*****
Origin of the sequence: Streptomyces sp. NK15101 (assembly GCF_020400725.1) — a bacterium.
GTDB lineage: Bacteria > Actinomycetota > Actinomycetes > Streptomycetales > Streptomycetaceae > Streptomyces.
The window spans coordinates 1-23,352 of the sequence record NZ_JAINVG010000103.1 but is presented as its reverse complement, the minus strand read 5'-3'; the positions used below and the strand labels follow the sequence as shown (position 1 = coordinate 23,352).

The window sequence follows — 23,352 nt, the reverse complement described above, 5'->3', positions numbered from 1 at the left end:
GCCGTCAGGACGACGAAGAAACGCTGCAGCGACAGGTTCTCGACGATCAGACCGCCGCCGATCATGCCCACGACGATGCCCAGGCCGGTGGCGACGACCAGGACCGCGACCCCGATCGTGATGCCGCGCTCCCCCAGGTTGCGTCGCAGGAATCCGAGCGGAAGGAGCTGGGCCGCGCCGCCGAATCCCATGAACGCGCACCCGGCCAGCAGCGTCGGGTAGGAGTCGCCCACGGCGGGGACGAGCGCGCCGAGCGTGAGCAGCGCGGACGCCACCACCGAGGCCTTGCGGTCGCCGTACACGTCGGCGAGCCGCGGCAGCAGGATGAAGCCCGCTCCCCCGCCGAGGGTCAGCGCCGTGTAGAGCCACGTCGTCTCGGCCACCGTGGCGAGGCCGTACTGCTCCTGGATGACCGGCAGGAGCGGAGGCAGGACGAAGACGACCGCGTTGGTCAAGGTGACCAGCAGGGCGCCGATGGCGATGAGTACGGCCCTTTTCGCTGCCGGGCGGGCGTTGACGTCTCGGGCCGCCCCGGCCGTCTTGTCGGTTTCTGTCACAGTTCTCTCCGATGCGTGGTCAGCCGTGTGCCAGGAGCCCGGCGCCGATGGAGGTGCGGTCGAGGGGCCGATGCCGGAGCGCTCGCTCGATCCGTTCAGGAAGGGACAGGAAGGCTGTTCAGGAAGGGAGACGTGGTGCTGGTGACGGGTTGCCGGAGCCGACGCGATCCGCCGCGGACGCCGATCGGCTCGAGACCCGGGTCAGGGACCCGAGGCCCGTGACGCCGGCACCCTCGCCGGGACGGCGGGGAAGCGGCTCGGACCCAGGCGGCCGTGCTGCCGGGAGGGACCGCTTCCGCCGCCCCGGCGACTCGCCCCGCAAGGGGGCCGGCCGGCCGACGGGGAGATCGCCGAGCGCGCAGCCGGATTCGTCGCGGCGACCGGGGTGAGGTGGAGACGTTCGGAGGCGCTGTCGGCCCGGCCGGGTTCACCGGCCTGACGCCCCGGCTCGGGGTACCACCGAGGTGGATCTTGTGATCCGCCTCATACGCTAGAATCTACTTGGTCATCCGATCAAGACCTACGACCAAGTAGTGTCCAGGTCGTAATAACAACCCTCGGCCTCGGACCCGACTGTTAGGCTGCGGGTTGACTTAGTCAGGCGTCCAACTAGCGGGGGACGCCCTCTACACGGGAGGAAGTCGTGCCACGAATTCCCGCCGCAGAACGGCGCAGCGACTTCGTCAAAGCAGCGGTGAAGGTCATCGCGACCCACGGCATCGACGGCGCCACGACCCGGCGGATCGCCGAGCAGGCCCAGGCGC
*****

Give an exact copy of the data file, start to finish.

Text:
Origin of the sequence: Streptomyces sp. NK15101 (assembly GCF_020400725.1) — a bacterium.
GTDB lineage: Bacteria > Actinomycetota > Actinomycetes > Streptomycetales > Streptomycetaceae > Streptomyces.
The window spans coordinates 1-23,352 of the sequence record NZ_JAINVG010000103.1 but is presented as its reverse complement, the minus strand read 5'-3'; the positions used below and the strand labels follow the sequence as shown (position 1 = coordinate 23,352).

The window sequence follows — 23,352 nt, the reverse complement described above, 5'->3', positions numbered from 1 at the left end:
GCCGTCAGGACGACGAAGAAACGCTGCAGCGACAGGTTCTCGACGATCAGACCGCCGCCGATCATGCCCACGACGATGCCCAGGCCGGTGGCGACGACCAGGACCGCGACCCCGATCGTGATGCCGCGCTCCCCCAGGTTGCGTCGCAGGAATCCGAGCGGAAGGAGCTGGGCCGCGCCGCCGAATCCCATGAACGCGCACCCGGCCAGCAGCGTCGGGTAGGAGTCGCCCACGGCGGGGACGAGCGCGCCGAGCGTGAGCAGCGCGGACGCCACCACCGAGGCCTTGCGGTCGCCGTACACGTCGGCGAGCCGCGGCAGCAGGATGAAGCCCGCTCCCCCGCCGAGGGTCAGCGCCGTGTAGAGCCACGTCGTCTCGGCCACCGTGGCGAGGCCGTACTGCTCCTGGATGACCGGCAGGAGCGGAGGCAGGACGAAGACGACCGCGTTGGTCAAGGTGACCAGCAGGGCGCCGATGGCGATGAGTACGGCCCTTTTCGCTGCCGGGCGGGCGTTGACGTCTCGGGCCGCCCCGGCCGTCTTGTCGGTTTCTGTCACAGTTCTCTCCGATGCGTGGTCAGCCGTGTGCCAGGAGCCCGGCGCCGATGGAGGTGCGGTCGAGGGGCCGATGCCGGAGCGCTCGCTCGATCCGTTCAGGAAGGGACAGGAAGGCTGTTCAGGAAGGGAGACGTGGTGCTGGTGACGGGTTGCCGGAGCCGACGCGATCCGCCGCGGACGCCGATCGGCTCGAGACCCGGGTCAGGGACCCGAGGCCCGTGACGCCGGCACCCTCGCCGGGACGGCGGGGAAGCGGCTCGGACCCAGGCGGCCGTGCTGCCGGGAGGGACCGCTTCCGCCGCCCCGGCGACTCGCCCCGCAAGGGGGCCGGCCGGCCGACGGGGAGATCGCCGAGCGCGCAGCCGGATTCGTCGCGGCGACCGGGGTGAGGTGGAGACGTTCGGAGGCGCTGTCGGCCCGGCCGGGTTCACCGGCCTGACGCCCCGGCTCGGGGTACCACCGAGGTGGATCTTGTGATCCGCCTCATACGCTAGAATCTACTTGGTCATCCGATCAAGACCTACGACCAAGTAGTGTCCAGGTCGTAATAACAACCCTCGGCCTCGGACCCGACTGTTAGGCTGCGGGTTGACTTAGTCAGGCGTCCAACTAGCGGGGGACGCCCTCTACACGGGAGGAAGTCGTGCCACGAATTCCCGCCGCAGAACGGCGCAGCGACTTCGTCAAAGCAGCGGTGAAGGTCATCGCGACCCACGGCATCGACGGCGCCACGACCCGGCGGATCGCCGAGCAGGCCCAGGCGC